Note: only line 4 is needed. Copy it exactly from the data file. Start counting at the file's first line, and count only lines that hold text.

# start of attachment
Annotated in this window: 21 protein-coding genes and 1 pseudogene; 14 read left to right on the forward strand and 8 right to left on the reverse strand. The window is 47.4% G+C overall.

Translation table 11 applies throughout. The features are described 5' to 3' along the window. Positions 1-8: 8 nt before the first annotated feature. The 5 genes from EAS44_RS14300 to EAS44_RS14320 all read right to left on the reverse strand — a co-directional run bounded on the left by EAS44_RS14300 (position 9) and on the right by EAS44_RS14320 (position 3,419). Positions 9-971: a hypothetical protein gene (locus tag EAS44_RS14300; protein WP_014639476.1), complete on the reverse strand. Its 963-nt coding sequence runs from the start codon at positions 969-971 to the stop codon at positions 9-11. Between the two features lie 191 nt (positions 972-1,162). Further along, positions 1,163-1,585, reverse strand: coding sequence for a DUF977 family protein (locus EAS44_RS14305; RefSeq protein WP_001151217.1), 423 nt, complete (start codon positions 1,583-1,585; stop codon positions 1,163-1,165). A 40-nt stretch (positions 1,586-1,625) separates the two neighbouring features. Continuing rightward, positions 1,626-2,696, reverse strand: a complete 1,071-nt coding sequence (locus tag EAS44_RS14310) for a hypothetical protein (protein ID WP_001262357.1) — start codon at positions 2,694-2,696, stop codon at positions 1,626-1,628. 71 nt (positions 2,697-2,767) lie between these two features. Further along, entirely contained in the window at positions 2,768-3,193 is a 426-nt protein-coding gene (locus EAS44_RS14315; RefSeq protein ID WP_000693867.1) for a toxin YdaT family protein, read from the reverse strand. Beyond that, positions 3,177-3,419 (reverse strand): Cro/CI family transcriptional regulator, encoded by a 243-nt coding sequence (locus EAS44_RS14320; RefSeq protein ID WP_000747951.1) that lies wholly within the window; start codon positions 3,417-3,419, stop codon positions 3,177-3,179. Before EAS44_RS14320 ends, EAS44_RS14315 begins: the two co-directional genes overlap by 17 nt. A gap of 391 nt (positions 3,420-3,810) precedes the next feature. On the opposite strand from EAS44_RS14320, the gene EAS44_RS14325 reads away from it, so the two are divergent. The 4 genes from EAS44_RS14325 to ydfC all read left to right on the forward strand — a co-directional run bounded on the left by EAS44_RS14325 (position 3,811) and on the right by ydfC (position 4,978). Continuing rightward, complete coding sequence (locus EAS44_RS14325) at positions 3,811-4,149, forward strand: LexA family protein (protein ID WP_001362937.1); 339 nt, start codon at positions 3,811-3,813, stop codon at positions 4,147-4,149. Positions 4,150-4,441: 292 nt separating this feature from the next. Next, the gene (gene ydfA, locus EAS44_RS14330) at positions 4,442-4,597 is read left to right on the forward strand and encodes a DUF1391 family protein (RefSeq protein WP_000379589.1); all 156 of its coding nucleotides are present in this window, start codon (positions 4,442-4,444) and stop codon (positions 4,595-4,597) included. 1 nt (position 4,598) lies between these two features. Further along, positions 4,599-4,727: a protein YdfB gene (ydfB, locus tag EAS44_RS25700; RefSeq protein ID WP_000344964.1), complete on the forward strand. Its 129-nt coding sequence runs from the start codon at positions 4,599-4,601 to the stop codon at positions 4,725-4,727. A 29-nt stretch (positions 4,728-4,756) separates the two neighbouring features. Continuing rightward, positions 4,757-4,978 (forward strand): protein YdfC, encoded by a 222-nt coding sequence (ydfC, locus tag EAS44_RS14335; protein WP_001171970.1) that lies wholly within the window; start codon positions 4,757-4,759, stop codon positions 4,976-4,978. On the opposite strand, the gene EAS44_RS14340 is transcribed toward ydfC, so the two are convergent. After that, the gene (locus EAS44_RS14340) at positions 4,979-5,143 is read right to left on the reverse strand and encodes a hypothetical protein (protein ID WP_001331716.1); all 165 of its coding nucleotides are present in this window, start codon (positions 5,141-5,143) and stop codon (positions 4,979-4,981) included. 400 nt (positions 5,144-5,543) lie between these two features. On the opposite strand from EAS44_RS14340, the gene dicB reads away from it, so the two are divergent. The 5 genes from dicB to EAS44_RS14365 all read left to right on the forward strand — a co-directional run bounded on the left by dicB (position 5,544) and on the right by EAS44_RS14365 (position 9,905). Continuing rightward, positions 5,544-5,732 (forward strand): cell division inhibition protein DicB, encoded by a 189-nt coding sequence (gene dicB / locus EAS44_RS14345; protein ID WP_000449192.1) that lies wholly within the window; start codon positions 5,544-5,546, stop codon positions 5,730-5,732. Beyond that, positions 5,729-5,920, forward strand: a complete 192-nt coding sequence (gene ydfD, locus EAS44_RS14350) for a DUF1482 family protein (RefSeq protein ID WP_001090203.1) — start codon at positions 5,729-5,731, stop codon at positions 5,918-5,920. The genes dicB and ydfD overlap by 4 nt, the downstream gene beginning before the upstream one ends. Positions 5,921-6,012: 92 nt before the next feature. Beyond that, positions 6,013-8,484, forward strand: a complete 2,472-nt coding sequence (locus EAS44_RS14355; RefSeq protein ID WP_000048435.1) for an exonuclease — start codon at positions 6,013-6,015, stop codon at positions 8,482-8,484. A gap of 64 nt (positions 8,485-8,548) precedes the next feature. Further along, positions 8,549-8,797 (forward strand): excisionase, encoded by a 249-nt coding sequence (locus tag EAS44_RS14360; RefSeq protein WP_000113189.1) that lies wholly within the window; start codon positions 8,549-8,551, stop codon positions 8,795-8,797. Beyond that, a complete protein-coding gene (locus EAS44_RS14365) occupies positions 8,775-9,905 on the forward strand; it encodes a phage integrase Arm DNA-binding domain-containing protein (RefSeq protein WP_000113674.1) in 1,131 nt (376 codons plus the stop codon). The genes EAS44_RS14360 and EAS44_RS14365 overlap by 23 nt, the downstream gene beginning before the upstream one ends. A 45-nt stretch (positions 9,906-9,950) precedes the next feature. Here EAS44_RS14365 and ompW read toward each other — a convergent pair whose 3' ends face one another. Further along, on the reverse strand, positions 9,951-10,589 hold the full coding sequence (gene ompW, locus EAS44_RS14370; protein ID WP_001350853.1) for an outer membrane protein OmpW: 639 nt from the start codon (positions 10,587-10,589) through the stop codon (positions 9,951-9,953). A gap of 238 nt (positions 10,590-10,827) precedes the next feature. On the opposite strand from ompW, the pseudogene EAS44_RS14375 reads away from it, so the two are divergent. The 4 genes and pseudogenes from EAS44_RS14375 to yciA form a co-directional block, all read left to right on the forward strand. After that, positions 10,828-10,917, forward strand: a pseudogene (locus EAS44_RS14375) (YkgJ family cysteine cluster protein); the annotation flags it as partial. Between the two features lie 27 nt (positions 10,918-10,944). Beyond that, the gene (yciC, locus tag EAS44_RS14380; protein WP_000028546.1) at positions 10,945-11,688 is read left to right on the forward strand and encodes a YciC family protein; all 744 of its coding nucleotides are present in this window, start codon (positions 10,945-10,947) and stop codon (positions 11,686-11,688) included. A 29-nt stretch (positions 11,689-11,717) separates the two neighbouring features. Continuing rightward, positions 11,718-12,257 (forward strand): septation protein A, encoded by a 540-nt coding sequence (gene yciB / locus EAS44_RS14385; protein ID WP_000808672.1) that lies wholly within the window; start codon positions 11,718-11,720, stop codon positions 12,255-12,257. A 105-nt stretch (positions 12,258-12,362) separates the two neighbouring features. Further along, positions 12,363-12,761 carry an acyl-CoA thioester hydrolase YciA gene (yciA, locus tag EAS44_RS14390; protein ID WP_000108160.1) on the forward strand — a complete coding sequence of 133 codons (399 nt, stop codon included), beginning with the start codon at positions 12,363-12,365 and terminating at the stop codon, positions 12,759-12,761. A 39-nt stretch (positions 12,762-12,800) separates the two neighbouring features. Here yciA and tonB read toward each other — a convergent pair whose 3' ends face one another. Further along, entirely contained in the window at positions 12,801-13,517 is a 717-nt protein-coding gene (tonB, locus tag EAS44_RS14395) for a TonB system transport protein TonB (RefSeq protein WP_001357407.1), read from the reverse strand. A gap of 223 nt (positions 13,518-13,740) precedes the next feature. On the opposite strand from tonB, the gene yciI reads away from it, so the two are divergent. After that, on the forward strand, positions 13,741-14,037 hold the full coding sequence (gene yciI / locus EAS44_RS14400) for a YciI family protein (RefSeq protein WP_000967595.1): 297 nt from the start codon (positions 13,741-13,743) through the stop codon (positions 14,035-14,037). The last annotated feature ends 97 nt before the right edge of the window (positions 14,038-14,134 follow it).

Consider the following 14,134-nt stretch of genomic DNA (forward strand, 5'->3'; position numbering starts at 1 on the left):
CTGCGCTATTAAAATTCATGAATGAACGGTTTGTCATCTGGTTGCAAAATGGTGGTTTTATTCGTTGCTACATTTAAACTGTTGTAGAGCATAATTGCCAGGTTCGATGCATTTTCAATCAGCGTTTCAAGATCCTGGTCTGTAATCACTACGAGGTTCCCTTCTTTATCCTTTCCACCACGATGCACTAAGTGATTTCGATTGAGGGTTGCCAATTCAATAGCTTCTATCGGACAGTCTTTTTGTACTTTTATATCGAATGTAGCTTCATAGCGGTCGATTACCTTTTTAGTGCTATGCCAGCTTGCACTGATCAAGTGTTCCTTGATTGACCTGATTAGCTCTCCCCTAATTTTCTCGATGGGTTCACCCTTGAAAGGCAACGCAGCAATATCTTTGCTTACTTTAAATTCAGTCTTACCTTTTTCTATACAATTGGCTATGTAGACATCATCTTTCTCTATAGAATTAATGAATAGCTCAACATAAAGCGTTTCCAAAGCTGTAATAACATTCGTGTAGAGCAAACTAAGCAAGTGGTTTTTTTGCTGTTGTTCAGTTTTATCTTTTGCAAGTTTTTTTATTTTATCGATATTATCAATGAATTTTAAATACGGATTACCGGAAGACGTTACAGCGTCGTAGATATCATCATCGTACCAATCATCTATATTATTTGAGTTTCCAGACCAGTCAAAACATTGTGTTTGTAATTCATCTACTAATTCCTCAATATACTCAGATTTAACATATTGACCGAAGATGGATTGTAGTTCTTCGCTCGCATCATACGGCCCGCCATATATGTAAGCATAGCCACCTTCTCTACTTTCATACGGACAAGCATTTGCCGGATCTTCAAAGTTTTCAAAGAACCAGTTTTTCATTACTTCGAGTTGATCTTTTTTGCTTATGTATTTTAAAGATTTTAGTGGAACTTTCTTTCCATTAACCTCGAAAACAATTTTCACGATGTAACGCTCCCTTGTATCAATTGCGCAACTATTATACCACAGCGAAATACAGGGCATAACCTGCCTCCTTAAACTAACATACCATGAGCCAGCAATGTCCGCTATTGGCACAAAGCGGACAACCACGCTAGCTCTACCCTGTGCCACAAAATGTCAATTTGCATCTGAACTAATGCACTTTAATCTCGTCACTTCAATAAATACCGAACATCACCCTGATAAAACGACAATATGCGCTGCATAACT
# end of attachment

CTGCGCTATTAAAATTCATGAATGAACGGTTTGTCATCTGGTTGCAAAATGGTGGTTTTATTCGTTGCTACATTTAAACTGTTGTAGAGCATAATTGCCAGGTTCGATGCATTTTCAATCAGCGTTTCAAGATCCTGGTCTGTAATCACTACGAGGTTCCCTTCTTTATCCTTTCCACCACGATGCACTAAGTGATTTCGATTGAGGGTTGCCAATTCAATAGCTTCTATCGGACAGTCTTTTTGTACTTTTATATCGAATGTAGCTTCATAGCGGTCGATTACCTTTTTAGTGCTATGCCAGCTTGCACTGATCAAGTGTTCCTTGATTGACCTGATTAGCTCTCCCCTAATTTTCTCGATGGGTTCACCCTTGAAAGGCAACGCAGCAATATCTTTGCTTACTTTAAATTCAGTCTTACCTTTTTCTATACAATTGGCTATGTAGACATCATCTTTCTCTATAGAATTAATGAATAGCTCAACATAAAGCGTTTCCAAAGCTGTAATAACATTCGTGTAGAGCAAACTAAGCAAGTGGTTTTTTTGCTGTTGTTCAGTTTTATCTTTTGCAAGTTTTTTTATTTTATCGATATTATCAATGAATTTTAAATACGGATTACCGGAAGACGTTACAGCGTCGTAGATATCATCATCGTACCAATCATCTATATTATTTGAGTTTCCAGACCAGTCAAAACATTGTGTTTGTAATTCATCTACTAATTCCTCAATATACTCAGATTTAACATATTGACCGAAGATGGATTGTAGTTCTTCGCTCGCATCATACGGCCCGCCATATATGTAAGCATAGCCACCTTCTCTACTTTCATACGGACAAGCATTTGCCGGATCTTCAAAGTTTTCAAAGAACCAGTTTTTCATTACTTCGAGTTGATCTTTTTTGCTTATGTATTTTAAAGATTTTAGTGGAACTTTCTTTCCATTAACCTCGAAAACAATTTTCACGATGTAACGCTCCCTTGTATCAATTGCGCAACTATTATACCACAGCGAAATACAGGGCATAACCTGCCTCCTTAAACTAACATACCATGAGCCAGCAATGTCCGCTATTGGCACAAAGCGGACAACCACGCTAGCTCTACCCTGTGCCACAAAATGTCAATTTGCATCTGAACTAATGCACTTTAATCTCGTCACTTCAATAAATACCGAACATCACCCTGATAAAACGACAATATGCGCTGCATAACT